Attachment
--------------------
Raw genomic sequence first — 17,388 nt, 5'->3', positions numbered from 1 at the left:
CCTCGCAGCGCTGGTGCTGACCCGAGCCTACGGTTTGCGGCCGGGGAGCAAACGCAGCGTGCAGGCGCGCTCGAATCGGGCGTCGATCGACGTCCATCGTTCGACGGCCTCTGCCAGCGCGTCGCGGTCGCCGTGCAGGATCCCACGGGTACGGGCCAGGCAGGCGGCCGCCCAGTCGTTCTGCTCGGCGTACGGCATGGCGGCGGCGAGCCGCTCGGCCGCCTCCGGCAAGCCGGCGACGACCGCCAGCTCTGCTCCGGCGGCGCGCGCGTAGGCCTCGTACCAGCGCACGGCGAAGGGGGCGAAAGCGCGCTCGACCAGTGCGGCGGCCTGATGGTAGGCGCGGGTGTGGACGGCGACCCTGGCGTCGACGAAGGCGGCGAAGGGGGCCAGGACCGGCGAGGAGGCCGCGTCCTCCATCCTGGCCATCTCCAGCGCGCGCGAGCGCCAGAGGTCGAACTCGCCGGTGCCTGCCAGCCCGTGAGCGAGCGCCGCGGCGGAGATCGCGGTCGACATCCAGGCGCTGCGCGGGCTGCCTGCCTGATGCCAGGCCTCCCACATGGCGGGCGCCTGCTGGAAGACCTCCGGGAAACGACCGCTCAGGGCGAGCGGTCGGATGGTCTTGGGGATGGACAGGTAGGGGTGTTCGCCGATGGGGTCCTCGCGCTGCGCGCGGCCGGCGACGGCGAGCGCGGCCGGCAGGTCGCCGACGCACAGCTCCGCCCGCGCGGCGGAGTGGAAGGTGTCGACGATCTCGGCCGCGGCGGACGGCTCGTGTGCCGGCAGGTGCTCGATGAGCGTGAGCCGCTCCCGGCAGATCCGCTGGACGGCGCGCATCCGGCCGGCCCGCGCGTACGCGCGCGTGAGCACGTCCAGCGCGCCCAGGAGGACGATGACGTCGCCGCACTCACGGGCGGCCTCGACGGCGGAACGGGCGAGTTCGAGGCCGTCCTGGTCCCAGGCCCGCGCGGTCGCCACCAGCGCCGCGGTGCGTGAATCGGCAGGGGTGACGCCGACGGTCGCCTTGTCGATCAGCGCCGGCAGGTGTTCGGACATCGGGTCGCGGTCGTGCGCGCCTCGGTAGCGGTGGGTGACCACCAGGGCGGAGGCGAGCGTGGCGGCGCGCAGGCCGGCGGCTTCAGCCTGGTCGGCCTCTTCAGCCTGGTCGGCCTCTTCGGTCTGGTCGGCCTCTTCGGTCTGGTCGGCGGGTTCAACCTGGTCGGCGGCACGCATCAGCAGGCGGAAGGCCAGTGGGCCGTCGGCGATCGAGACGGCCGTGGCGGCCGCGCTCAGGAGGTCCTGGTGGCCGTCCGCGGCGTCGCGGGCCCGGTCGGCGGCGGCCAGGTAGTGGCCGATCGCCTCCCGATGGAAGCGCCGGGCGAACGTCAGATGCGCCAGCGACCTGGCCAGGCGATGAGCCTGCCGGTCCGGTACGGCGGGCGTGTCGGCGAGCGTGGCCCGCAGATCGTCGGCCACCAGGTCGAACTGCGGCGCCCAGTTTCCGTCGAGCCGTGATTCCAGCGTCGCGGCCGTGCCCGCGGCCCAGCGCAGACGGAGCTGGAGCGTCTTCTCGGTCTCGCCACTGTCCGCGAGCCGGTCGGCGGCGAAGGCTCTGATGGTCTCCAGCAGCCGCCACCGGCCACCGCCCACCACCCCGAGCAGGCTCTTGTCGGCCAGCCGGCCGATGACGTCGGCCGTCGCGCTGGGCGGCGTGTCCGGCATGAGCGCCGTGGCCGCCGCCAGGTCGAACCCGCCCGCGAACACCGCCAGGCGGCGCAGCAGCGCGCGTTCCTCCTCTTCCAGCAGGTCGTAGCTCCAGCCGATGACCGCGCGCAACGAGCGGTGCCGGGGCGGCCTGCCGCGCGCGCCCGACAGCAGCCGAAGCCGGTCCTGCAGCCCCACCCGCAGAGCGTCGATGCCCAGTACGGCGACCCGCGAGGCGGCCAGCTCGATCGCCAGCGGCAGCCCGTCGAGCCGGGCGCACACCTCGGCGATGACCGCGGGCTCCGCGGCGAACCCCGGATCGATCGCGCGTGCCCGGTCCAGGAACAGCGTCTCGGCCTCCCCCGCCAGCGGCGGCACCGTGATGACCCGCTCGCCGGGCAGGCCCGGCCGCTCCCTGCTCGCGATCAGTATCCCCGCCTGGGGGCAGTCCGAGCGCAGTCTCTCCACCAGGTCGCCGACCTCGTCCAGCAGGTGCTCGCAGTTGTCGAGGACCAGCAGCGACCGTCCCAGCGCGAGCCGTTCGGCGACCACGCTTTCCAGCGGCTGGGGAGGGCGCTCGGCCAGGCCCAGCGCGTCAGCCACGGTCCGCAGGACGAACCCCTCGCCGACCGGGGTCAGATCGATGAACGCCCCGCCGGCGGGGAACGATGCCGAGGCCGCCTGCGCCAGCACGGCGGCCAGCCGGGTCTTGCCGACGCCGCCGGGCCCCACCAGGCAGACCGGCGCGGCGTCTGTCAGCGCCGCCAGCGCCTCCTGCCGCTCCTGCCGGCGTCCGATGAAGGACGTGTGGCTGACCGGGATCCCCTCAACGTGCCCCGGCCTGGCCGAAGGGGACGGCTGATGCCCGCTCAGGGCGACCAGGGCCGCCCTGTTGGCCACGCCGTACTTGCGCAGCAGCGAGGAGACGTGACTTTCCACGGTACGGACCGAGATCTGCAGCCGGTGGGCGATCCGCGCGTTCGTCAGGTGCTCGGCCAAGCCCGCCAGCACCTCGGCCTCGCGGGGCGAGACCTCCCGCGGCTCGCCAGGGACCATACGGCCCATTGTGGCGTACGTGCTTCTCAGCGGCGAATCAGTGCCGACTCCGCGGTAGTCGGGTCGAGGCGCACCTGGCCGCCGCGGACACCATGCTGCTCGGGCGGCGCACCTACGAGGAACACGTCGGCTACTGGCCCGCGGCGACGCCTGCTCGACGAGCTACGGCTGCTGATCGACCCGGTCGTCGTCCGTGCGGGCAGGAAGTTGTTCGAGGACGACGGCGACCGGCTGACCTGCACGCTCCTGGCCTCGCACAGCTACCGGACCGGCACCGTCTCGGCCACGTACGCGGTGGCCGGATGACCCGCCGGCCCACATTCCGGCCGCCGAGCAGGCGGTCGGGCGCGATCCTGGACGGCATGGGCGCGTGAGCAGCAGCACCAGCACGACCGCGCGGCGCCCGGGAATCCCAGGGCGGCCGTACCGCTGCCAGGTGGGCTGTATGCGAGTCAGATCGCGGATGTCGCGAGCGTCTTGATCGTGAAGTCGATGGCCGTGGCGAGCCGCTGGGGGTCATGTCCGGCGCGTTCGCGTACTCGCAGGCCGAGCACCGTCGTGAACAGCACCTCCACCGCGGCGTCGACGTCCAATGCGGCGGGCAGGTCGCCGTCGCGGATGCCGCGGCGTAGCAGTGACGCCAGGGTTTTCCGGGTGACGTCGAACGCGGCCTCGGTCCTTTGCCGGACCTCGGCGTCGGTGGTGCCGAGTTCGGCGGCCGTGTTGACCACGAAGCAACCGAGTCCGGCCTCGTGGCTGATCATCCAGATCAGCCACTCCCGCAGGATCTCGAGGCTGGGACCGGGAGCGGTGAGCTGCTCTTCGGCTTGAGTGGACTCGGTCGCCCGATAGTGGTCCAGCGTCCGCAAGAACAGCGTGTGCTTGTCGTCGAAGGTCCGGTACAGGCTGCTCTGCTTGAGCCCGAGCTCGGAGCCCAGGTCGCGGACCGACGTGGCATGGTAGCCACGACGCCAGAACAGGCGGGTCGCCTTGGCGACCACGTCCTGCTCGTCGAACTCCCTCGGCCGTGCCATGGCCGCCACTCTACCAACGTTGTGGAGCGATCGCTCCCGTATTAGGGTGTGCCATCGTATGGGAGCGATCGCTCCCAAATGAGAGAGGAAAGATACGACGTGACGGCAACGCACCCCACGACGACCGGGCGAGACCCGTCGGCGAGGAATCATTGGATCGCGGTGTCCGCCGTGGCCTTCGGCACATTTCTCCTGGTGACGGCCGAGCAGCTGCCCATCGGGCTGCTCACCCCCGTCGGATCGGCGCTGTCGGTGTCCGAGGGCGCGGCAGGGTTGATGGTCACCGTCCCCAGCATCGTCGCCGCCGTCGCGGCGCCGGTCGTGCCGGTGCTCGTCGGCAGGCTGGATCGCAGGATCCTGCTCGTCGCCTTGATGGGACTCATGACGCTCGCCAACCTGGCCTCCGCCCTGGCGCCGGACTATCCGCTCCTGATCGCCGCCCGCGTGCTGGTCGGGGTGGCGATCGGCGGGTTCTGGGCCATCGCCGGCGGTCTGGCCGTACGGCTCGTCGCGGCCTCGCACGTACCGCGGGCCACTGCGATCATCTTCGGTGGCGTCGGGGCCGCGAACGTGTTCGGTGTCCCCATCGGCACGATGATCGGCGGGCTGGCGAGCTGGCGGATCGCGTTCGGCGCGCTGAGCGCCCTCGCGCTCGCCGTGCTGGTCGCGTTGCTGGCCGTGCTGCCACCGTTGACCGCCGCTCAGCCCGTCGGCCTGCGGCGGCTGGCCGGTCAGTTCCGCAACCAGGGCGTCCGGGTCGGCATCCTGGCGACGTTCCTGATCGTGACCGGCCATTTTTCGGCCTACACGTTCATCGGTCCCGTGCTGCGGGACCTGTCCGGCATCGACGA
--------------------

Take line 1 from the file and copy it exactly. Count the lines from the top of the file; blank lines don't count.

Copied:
Raw genomic sequence first — 17,388 nt, 5'->3', positions numbered from 1 at the left: